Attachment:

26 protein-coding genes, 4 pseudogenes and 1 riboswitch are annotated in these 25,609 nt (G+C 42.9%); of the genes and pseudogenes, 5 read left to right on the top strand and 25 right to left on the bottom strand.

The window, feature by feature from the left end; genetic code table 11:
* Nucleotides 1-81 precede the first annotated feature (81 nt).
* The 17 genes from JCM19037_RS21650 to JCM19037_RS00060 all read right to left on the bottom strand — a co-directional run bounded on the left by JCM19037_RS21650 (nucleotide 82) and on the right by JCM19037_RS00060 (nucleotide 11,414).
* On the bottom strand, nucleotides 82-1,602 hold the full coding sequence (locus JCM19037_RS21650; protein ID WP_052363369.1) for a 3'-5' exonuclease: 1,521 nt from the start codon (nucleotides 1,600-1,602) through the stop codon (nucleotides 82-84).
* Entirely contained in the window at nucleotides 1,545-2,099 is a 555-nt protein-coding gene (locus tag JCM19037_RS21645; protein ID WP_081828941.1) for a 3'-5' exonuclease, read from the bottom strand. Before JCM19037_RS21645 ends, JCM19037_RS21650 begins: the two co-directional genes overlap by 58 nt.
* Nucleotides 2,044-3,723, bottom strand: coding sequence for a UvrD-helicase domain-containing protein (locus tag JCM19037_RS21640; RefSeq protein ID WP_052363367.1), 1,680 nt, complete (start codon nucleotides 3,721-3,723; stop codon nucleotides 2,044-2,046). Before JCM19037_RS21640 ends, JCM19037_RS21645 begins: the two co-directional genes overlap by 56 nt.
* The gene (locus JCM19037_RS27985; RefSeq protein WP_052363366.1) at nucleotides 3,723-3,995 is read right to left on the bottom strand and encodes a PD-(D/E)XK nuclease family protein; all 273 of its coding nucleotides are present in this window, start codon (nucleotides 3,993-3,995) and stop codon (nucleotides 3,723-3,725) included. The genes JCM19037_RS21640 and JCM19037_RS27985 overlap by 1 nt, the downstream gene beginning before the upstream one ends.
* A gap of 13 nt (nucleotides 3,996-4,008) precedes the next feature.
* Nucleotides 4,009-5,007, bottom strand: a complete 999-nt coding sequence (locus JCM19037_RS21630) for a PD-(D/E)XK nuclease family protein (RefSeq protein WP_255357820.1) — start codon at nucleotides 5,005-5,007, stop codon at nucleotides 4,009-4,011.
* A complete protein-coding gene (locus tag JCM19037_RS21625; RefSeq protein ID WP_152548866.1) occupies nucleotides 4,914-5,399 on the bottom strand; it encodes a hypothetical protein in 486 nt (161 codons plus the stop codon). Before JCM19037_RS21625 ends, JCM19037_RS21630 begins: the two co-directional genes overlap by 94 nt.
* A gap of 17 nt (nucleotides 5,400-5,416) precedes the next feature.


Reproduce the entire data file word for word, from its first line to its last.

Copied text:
26 protein-coding genes, 4 pseudogenes and 1 riboswitch are annotated in these 25,609 nt (G+C 42.9%); of the genes and pseudogenes, 5 read left to right on the top strand and 25 right to left on the bottom strand.

The window, feature by feature from the left end; genetic code table 11:
* Nucleotides 1-81 precede the first annotated feature (81 nt).
* The 17 genes from JCM19037_RS21650 to JCM19037_RS00060 all read right to left on the bottom strand — a co-directional run bounded on the left by JCM19037_RS21650 (nucleotide 82) and on the right by JCM19037_RS00060 (nucleotide 11,414).
* On the bottom strand, nucleotides 82-1,602 hold the full coding sequence (locus JCM19037_RS21650; protein ID WP_052363369.1) for a 3'-5' exonuclease: 1,521 nt from the start codon (nucleotides 1,600-1,602) through the stop codon (nucleotides 82-84).
* Entirely contained in the window at nucleotides 1,545-2,099 is a 555-nt protein-coding gene (locus tag JCM19037_RS21645; protein ID WP_081828941.1) for a 3'-5' exonuclease, read from the bottom strand. Before JCM19037_RS21645 ends, JCM19037_RS21650 begins: the two co-directional genes overlap by 58 nt.
* Nucleotides 2,044-3,723, bottom strand: coding sequence for a UvrD-helicase domain-containing protein (locus tag JCM19037_RS21640; RefSeq protein ID WP_052363367.1), 1,680 nt, complete (start codon nucleotides 3,721-3,723; stop codon nucleotides 2,044-2,046). Before JCM19037_RS21640 ends, JCM19037_RS21645 begins: the two co-directional genes overlap by 56 nt.
* The gene (locus JCM19037_RS27985; RefSeq protein WP_052363366.1) at nucleotides 3,723-3,995 is read right to left on the bottom strand and encodes a PD-(D/E)XK nuclease family protein; all 273 of its coding nucleotides are present in this window, start codon (nucleotides 3,993-3,995) and stop codon (nucleotides 3,723-3,725) included. The genes JCM19037_RS21640 and JCM19037_RS27985 overlap by 1 nt, the downstream gene beginning before the upstream one ends.
* A gap of 13 nt (nucleotides 3,996-4,008) precedes the next feature.
* Nucleotides 4,009-5,007, bottom strand: a complete 999-nt coding sequence (locus JCM19037_RS21630) for a PD-(D/E)XK nuclease family protein (RefSeq protein WP_255357820.1) — start codon at nucleotides 5,005-5,007, stop codon at nucleotides 4,009-4,011.
* A complete protein-coding gene (locus tag JCM19037_RS21625; RefSeq protein ID WP_152548866.1) occupies nucleotides 4,914-5,399 on the bottom strand; it encodes a hypothetical protein in 486 nt (161 codons plus the stop codon). Before JCM19037_RS21625 ends, JCM19037_RS21630 begins: the two co-directional genes overlap by 94 nt.
* A gap of 17 nt (nucleotides 5,400-5,416) precedes the next feature.